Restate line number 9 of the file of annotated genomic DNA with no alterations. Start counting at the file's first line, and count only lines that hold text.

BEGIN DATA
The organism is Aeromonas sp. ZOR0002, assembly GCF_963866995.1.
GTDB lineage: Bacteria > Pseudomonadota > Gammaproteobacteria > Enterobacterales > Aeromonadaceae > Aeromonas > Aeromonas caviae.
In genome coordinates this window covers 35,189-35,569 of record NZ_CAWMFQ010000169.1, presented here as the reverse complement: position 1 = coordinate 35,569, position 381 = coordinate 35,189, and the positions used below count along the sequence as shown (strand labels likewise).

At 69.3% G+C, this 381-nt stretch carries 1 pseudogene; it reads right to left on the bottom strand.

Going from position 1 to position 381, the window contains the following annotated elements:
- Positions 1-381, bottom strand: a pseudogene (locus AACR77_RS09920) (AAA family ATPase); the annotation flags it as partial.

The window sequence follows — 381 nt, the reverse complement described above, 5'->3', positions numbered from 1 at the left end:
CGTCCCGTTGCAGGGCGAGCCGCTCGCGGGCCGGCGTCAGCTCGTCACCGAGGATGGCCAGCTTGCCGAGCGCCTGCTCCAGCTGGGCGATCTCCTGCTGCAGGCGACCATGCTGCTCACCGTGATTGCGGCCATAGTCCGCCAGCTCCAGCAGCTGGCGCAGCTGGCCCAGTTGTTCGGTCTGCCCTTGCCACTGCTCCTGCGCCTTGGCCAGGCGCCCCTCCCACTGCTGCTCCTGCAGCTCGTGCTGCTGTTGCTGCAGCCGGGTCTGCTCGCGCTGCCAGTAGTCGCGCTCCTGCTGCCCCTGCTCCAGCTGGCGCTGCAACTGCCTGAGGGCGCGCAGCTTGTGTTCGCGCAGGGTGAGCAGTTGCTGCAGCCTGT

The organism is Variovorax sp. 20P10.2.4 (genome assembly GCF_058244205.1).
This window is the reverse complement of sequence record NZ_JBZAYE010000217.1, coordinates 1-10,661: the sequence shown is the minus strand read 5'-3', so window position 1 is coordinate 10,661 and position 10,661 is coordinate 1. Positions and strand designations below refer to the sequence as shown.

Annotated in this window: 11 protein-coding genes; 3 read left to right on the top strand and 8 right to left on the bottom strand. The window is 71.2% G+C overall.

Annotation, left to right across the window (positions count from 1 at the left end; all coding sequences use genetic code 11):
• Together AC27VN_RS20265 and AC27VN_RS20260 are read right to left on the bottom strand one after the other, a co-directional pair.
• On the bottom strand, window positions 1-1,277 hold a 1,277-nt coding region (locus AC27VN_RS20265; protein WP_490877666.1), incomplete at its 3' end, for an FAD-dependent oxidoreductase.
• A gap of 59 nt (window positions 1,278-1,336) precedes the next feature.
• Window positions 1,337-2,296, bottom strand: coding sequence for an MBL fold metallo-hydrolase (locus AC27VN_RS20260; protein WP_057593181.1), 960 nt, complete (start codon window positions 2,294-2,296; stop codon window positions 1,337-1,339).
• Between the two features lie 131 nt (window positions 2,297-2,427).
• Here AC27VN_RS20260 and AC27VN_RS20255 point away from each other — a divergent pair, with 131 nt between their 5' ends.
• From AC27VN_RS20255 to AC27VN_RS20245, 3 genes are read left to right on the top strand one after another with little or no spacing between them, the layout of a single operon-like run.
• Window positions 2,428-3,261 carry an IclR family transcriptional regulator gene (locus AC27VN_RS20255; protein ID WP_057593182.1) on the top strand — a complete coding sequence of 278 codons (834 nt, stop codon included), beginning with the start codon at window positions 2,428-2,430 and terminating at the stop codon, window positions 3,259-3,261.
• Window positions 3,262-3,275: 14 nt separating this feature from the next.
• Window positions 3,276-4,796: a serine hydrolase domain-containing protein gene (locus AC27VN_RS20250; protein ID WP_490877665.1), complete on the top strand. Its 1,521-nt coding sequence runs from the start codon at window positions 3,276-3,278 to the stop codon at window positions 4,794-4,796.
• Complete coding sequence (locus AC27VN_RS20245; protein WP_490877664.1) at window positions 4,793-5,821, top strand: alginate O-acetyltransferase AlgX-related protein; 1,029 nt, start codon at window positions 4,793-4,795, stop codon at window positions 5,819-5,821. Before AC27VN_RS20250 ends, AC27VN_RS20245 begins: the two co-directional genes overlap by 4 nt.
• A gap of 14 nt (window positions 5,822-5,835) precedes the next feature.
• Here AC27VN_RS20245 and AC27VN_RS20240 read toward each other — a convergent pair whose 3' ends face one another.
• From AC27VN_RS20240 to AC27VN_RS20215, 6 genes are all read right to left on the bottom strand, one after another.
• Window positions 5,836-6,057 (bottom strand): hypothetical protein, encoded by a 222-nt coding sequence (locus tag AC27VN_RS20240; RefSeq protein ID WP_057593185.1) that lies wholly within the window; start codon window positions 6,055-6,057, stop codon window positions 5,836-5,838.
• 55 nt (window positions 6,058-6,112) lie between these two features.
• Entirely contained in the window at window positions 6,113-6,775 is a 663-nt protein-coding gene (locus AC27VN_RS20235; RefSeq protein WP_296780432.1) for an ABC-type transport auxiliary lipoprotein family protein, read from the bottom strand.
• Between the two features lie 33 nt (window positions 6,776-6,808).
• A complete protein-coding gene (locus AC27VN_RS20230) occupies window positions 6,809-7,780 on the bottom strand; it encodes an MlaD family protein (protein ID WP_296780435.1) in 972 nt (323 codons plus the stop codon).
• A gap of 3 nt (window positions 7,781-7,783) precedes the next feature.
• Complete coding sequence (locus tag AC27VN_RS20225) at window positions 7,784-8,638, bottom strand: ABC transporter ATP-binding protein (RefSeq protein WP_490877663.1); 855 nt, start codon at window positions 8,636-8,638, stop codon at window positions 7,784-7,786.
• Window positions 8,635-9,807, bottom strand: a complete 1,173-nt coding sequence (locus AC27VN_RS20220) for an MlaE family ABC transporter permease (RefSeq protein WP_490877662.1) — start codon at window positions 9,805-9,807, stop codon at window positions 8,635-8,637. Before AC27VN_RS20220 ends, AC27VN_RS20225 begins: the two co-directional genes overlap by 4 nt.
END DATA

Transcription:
The organism is Variovorax sp. 20P10.2.4 (genome assembly GCF_058244205.1).